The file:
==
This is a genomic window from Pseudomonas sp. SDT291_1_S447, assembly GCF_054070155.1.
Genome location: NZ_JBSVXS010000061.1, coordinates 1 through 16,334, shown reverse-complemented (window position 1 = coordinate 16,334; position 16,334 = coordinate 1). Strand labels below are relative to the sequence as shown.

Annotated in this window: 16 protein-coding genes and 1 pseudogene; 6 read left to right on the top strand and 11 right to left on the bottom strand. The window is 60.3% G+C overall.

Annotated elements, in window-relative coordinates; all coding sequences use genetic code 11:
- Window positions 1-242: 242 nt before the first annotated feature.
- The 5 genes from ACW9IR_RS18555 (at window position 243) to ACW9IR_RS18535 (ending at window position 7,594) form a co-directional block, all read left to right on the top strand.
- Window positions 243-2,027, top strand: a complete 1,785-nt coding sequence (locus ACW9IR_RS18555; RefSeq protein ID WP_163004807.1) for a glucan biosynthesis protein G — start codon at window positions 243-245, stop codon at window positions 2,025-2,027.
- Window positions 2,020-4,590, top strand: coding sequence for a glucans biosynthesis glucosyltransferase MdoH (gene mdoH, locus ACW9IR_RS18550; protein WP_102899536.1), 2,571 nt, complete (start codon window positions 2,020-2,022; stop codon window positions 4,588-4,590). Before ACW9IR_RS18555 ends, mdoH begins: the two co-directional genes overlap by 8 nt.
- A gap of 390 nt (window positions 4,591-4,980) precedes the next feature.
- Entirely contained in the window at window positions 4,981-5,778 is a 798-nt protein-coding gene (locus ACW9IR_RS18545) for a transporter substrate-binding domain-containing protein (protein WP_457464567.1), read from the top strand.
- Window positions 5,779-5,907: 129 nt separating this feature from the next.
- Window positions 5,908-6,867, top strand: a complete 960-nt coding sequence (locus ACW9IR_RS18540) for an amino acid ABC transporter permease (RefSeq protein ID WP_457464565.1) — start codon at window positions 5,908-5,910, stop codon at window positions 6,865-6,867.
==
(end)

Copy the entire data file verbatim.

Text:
This is a genomic window from Pseudomonas sp. SDT291_1_S447, assembly GCF_054070155.1.
Genome location: NZ_JBSVXS010000061.1, coordinates 1 through 16,334, shown reverse-complemented (window position 1 = coordinate 16,334; position 16,334 = coordinate 1). Strand labels below are relative to the sequence as shown.

Annotated in this window: 16 protein-coding genes and 1 pseudogene; 6 read left to right on the top strand and 11 right to left on the bottom strand. The window is 60.3% G+C overall.

Annotated elements, in window-relative coordinates; all coding sequences use genetic code 11:
- Window positions 1-242: 242 nt before the first annotated feature.
- The 5 genes from ACW9IR_RS18555 (at window position 243) to ACW9IR_RS18535 (ending at window position 7,594) form a co-directional block, all read left to right on the top strand.
- Window positions 243-2,027, top strand: a complete 1,785-nt coding sequence (locus ACW9IR_RS18555; RefSeq protein ID WP_163004807.1) for a glucan biosynthesis protein G — start codon at window positions 243-245, stop codon at window positions 2,025-2,027.
- Window positions 2,020-4,590, top strand: coding sequence for a glucans biosynthesis glucosyltransferase MdoH (gene mdoH, locus ACW9IR_RS18550; protein WP_102899536.1), 2,571 nt, complete (start codon window positions 2,020-2,022; stop codon window positions 4,588-4,590). Before ACW9IR_RS18555 ends, mdoH begins: the two co-directional genes overlap by 8 nt.
- A gap of 390 nt (window positions 4,591-4,980) precedes the next feature.
- Entirely contained in the window at window positions 4,981-5,778 is a 798-nt protein-coding gene (locus ACW9IR_RS18545) for a transporter substrate-binding domain-containing protein (protein WP_457464567.1), read from the top strand.
- Window positions 5,779-5,907: 129 nt separating this feature from the next.
- Window positions 5,908-6,867, top strand: a complete 960-nt coding sequence (locus ACW9IR_RS18540) for an amino acid ABC transporter permease (RefSeq protein ID WP_457464565.1) — start codon at window positions 5,908-5,910, stop codon at window positions 6,865-6,867.